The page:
We can do more than just complete features. How do we bring joy and life to users’ experiences? The systems we have can create these walls and boxes we have to fit in, stripping ourselves of the flexibility and creativity that we bring to the table. I think we can bring a lot of good into the world.

Healthy Communication Within the Team

To launch an IoT product that hits core metrics and is designed for delight, healthy communication is critical. Stacey echoes the mantra, “Make sure whoever’s speaking feels heard.” Because IoT projects involve many groups and individuals, everyone has to be on the same page.

Designing an IoT product is different than designing just a user interface (UI). A UI is only part of the UX in IoT. We have to take into account the entire ‘user experience’ with the whole product. If the sensors are slow, if the data displayed is irrelevant, or if the hardware and industrial design are ill-suited to the user’s needs, the product as a whole fails. For that reason, product design in this space requires being embedded with hardware, software, and data science experts to ensure the experience as a whole is excellent. 

Communication is a priority to have productive discussions with internal team members or a client. When clear heads prevail, quality data is used, and respect is offered to everyone in the room, real progress can be made.

For me, working toward a good product that has market fit and targets a clear problem is like tuning a fuzzy radio. A lot of clients and a lot of projects show up and you can’t quite hear their song. My job is to tune it until the client is like, ‘that’s it!’ and it’s crystal clear.

It’s a fitting analogy – Stacey focuses on initiating those critical (and, at times, uncomfortable) conversations with clients. “Product strategy, from the beginning, requires you to start asking the hard questions that can start validating … what the value is to the user.” Stacey further iterates that critical discussion should avoid anecdotal evidence where possible. Instead, pause the dialogue, do the research, get quality sample data, and move forward from there.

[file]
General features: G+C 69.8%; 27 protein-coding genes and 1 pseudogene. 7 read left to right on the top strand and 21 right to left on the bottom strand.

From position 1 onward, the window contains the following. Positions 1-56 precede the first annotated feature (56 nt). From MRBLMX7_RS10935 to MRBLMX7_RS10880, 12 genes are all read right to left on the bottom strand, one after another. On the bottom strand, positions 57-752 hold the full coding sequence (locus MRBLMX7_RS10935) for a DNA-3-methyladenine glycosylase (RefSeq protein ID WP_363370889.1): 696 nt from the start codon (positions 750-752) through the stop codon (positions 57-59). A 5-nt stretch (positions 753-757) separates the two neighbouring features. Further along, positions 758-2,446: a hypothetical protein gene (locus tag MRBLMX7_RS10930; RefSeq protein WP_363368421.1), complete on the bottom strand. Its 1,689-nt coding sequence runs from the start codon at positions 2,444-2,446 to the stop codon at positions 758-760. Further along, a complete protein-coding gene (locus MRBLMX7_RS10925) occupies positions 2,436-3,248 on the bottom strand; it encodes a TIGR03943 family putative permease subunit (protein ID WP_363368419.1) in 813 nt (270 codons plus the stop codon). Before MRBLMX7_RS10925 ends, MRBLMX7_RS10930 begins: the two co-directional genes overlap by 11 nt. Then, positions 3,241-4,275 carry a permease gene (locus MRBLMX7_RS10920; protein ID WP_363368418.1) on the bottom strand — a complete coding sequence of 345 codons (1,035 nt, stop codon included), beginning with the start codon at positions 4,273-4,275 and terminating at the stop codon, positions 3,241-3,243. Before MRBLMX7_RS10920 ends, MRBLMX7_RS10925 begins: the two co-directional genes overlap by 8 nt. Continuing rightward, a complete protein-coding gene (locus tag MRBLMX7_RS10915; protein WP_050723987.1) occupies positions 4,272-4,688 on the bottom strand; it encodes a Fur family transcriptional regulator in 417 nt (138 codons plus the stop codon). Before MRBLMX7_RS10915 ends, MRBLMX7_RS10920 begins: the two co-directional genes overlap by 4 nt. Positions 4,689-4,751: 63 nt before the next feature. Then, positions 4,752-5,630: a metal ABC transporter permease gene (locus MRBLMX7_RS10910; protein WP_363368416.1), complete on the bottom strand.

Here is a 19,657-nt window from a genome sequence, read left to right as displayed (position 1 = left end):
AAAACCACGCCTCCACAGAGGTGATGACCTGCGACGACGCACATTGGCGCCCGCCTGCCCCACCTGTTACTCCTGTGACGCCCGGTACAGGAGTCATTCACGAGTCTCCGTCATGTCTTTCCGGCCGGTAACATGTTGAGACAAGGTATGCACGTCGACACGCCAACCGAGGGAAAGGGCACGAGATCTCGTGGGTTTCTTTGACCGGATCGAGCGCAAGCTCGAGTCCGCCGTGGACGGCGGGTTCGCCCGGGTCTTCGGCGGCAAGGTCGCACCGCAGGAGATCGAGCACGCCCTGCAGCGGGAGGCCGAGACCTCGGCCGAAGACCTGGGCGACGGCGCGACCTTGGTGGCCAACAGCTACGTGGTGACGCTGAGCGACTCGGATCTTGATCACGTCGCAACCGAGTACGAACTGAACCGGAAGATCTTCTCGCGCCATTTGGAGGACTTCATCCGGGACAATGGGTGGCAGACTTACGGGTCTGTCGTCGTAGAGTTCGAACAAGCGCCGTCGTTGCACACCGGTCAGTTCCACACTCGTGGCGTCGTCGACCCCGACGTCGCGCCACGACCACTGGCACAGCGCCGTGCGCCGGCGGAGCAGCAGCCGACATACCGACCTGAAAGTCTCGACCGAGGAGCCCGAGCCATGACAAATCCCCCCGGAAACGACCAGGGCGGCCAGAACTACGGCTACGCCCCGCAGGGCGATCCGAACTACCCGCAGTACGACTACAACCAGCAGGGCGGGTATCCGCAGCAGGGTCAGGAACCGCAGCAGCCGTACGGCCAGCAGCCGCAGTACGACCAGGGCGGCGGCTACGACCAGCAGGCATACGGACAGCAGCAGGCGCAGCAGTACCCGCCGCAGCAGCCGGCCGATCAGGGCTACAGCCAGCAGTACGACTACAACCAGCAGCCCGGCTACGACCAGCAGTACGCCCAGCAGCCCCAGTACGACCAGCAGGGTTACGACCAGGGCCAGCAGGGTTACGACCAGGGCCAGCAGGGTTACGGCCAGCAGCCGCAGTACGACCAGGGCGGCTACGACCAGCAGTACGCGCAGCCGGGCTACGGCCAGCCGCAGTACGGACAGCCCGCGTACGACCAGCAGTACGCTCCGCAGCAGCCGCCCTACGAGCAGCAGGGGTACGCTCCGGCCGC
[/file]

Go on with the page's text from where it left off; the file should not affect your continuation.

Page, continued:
Making an Impact

Stacey first learned about Very when she met founder Ben Wald and Director of Engineering Jeff McGehee at an engineering conference. They made a great connection, and when Jeff later reached out about a potential opening, Stacey was ready for a new challenge. Sometimes hitting a ceiling in one place simply means you should find a taller building. Her ambitions and positive outlook certainly fit at Very.

At Very, I’m excited about growing the design team’s holistic approach to product design as technology becomes more complex and integrated in our world. It’s not just an app – it’s part of a much bigger ecosystem of experiences.

After a day at the virtual Very office, you’ll find Stacey exploring the outdoors, working in her garden, hiking, or skiing – anything to take a break from tech. One of her favorite elements of working at Very is the emphasis on work-life balance.

Whatever Stacey’s doing to maintain a harmonious life, it’s working: her level-headed approach to directing product design is creating a cohesive vision within her team and guiding clients to tune their ideas to be their very best.

If your IoT vision isn’t crystal clear yet, Stacey and her design team will bring it into focus. Contact Very today to discuss your goals and find your perfect tune.